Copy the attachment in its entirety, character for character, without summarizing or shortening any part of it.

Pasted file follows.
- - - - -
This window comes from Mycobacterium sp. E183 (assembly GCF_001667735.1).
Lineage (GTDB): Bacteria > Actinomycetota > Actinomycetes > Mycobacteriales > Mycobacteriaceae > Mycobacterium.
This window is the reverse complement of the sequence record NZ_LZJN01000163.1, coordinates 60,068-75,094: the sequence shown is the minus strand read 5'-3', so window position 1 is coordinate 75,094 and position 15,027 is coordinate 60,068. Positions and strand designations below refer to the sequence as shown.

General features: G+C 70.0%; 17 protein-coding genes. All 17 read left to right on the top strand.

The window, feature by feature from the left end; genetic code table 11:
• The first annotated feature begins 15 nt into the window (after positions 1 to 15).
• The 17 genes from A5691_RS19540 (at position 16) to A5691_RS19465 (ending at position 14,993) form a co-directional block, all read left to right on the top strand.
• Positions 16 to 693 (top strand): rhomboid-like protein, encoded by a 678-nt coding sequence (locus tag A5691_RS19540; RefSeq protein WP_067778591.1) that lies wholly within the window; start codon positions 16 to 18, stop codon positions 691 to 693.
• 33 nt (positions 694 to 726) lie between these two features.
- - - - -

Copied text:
This window comes from Mycobacterium sp. E183 (assembly GCF_001667735.1).
Lineage (GTDB): Bacteria > Actinomycetota > Actinomycetes > Mycobacteriales > Mycobacteriaceae > Mycobacterium.
This window is the reverse complement of the sequence record NZ_LZJN01000163.1, coordinates 60,068-75,094: the sequence shown is the minus strand read 5'-3', so window position 1 is coordinate 75,094 and position 15,027 is coordinate 60,068. Positions and strand designations below refer to the sequence as shown.

General features: G+C 70.0%; 17 protein-coding genes. All 17 read left to right on the top strand.

The window, feature by feature from the left end; genetic code table 11:
• The first annotated feature begins 15 nt into the window (after positions 1 to 15).
• The 17 genes from A5691_RS19540 (at position 16) to A5691_RS19465 (ending at position 14,993) form a co-directional block, all read left to right on the top strand.
• Positions 16 to 693 (top strand): rhomboid-like protein, encoded by a 678-nt coding sequence (locus tag A5691_RS19540; RefSeq protein WP_067778591.1) that lies wholly within the window; start codon positions 16 to 18, stop codon positions 691 to 693.
• 33 nt (positions 694 to 726) lie between these two features.